8. 8. MFC accomplishments and current work <ul><li>Results to date include: </li></ul><ul><ul><li>Developed new methodology for model fuel creation </li></ul></ul><ul><ul><li>Created database of fuel component models </li></ul></ul><ul><ul><li>Software tools to predict octane/cetane number and reduce model sizes </li></ul></ul><ul><ul><li>Proved accuracy of the models through extensive validation </li></ul></ul><ul><li>2008 Work: </li></ul><ul><ul><li>Model development for new fuels (biofuels) </li></ul></ul><ul><ul><li>Further experimental validation </li></ul></ul><ul><ul><li>Investigation of soot pre-cursors </li></ul></ul>45% 15% 3% 1% 15% 19% aromatics olefins c-paraffins i-paraffins n-paraffins n-heptane Iso-octane 1-pentene mchexane m-xylene ethanol n-heptane
  9. 9. MFC members identified the need for MFC-II <ul><li>Fuels landscape continues to change </li></ul><ul><ul><li>Need dynamic generation of new components </li></ul></ul><ul><li>Major challenges related to particulate emissions </li></ul><ul><ul><li>Prediction and control of particulate size and number required by new regulations </li></ul></ul><ul><ul><li>Tradeoffs associated with fuel and engine technology changes </li></ul></ul><ul><li>Current soot models are insufficient </li></ul><ul><ul><li>Only valid in very narrow ranges of operation </li></ul></ul><ul><ul><li>Not predictive and often give wrong trends </li></ul></ul><ul><ul><li>Do not enable innovation </li></ul></ul>
  10. 10. Challenge 1: Widening range of petro fuels <ul><li>Sources of petroleum impact fuel combustion and performance profiles </li></ul>Fossil Fuel Resource Alternatives Source: Global Insight 2006
  11. 11. Challenge 2: Emissions regulations <ul><li>A major driver of cost and design considerations </li></ul><ul><li>New regulations include particle size limits </li></ul><ul><li>Cost of catalyzed aftertreatment continues to rise </li></ul><ul><li>System complexity challenges current design methods </li></ul>Source: OISA 2007
  12. 12. <ul><li>Particle growth and elimination must be taken into account in the design of next generation engines, fuels and aftertreatment systems </li></ul>A. Mayer, SCAQMD/CARB Keynote, 2006 Challenge 3: Modeling particulate formation
  13. 13. MFC-II drives clean combustion design <ul><li>Goals of MFC-II </li></ul><ul><li>Quantitative assessment of design tradeoffs </li></ul><ul><ul><li>Soot particle-size control, NO x formation and engine performance </li></ul></ul><ul><li>Reduction of pollutants before “engine out” lowering the cost of aftertreatment </li></ul><ul><li>Better simulation tools to allow accurate full system-level emulation </li></ul>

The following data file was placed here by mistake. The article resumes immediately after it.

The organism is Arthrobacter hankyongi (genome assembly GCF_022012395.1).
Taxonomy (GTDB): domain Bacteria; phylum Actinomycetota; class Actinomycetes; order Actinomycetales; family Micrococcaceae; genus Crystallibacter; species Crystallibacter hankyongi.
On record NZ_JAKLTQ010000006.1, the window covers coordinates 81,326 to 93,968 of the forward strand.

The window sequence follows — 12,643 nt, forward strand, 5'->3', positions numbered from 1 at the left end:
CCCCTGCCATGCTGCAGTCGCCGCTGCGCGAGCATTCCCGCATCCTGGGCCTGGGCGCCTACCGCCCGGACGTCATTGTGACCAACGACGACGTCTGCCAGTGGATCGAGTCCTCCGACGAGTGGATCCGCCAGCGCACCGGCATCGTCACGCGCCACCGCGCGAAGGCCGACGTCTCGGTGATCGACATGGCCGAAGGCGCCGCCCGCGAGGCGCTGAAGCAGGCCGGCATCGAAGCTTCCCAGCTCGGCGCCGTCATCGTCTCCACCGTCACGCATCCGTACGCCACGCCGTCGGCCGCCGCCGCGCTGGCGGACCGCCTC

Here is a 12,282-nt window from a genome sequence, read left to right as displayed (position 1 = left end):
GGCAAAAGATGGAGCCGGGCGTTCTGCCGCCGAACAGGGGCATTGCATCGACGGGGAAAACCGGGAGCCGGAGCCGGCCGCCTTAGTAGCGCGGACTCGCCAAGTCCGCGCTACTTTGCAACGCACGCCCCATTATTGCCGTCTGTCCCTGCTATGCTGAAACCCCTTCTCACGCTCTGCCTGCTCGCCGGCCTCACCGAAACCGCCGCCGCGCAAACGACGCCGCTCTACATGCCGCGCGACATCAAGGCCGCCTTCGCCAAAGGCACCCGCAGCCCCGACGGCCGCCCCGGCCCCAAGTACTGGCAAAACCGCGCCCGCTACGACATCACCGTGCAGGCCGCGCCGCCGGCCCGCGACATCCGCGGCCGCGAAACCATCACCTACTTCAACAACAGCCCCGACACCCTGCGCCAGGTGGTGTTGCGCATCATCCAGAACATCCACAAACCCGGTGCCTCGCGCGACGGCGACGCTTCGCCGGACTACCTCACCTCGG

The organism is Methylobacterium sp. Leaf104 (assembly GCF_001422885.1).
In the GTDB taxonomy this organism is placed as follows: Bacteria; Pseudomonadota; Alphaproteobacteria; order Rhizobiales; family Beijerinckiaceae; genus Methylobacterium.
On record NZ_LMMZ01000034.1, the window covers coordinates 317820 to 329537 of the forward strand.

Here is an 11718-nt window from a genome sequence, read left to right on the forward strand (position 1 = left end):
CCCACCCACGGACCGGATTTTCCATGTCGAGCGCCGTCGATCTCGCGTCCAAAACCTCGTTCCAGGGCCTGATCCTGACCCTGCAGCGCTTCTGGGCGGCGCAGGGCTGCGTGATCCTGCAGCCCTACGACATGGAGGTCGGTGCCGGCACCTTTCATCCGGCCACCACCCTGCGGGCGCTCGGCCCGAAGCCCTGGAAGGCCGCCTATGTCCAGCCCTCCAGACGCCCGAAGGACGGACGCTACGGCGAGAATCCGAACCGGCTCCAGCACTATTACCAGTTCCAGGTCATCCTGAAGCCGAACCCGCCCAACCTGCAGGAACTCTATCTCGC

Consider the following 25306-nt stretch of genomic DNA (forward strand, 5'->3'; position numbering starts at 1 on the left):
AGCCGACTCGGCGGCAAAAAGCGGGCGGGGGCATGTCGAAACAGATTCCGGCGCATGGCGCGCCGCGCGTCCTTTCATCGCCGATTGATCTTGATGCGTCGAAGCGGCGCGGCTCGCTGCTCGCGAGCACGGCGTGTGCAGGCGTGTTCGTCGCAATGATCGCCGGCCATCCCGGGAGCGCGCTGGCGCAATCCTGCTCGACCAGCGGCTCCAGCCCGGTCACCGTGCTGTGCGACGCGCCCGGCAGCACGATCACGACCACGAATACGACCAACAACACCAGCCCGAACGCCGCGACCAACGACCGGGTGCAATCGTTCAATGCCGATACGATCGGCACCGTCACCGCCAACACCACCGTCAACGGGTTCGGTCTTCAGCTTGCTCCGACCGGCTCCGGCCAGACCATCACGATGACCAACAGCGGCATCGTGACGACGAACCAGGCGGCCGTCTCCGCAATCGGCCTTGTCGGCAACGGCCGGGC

14. 14. Introducing: CHEMKIN-PRO Technology Inspired by the MFC
  15. 15. CHEMKIN-PRO for Clean Combustion <ul><li>Advanced version of de facto chemistry standard for Power Users </li></ul><ul><li>Speed improvement reduces solution time from Days-to-Hours or from Hours-to-Minutes </li></ul><ul><li>Enables use of more accurate chemistry in demanding applications </li></ul><ul><li>Full feature set: </li></ul><ul><ul><li>Reaction Path Analyzer </li></ul></ul><ul><ul><li>Multi-Zone Engine Model </li></ul></ul><ul><ul><li>Soot/Particle Tracking </li></ul></ul><ul><ul><li>Uncertainty Analysis </li></ul></ul>Pollutant Formation Ignition & Flame Speed
  16. 16. Speed-Up on Complex Models Required to Meet Modern Design Work Flow
  17. 17. Speed-Up on Complex Models Required to Meet Modern Design Work Flow 103 PSR Gas Turbine Network: From 5 hours to 13 minutes
  18. 18. Speed-Up on Complex Models Required to Meet Modern Design Work Flow IC Engine Model: From 53 minutes to 3 minutes
  19. 19. CHEMKIN-PRO’s Reaction Path Analyzer <ul><li>Graphically explore chemical bottlenecks </li></ul><ul><li>Identify crucial species and reactions </li></ul><ul><li>See the underlying chemistry in the process </li></ul><ul><li>Key tool for mechanism reduction </li></ul>
  20. 20. CHEMKIN-PRO Multi-zone Modeling <ul><li>A simulation-time efficient model for Homogeneous Charge Compression Ignition (HCCI) engines </li></ul><ul><li>Facilitates parametric “what if” studies </li></ul><ul><ul><li>Engine/operating parameters </li></ul></ul><ul><ul><li>Reduction of combustion chemistry mechanism </li></ul></ul><ul><li>Addresses in-cylinder non-homogeneities </li></ul><ul><ul><li>Local heat loss </li></ul></ul><ul><ul><li>Residual gas or recycled exhaust gas </li></ul></ul>Pollutant Formation Near Wall & Crevices Ignition & Flame Speed in Bowl
  21. 21. Driving Clean Combustion Design <ul><li>Reaction Design is working with industry to bring clean combustion technologies to the market </li></ul><ul><li>MFC delivering gasoline and diesel tools and mechanisms to the transportation industry </li></ul><ul><li>Launching MFC-II to focus on particulates and alternative fuels </li></ul><ul><li>CHEMKIN-PRO delivers the speed to take advantage of the new mechanism understanding </li></ul>
  22. 22. Thank You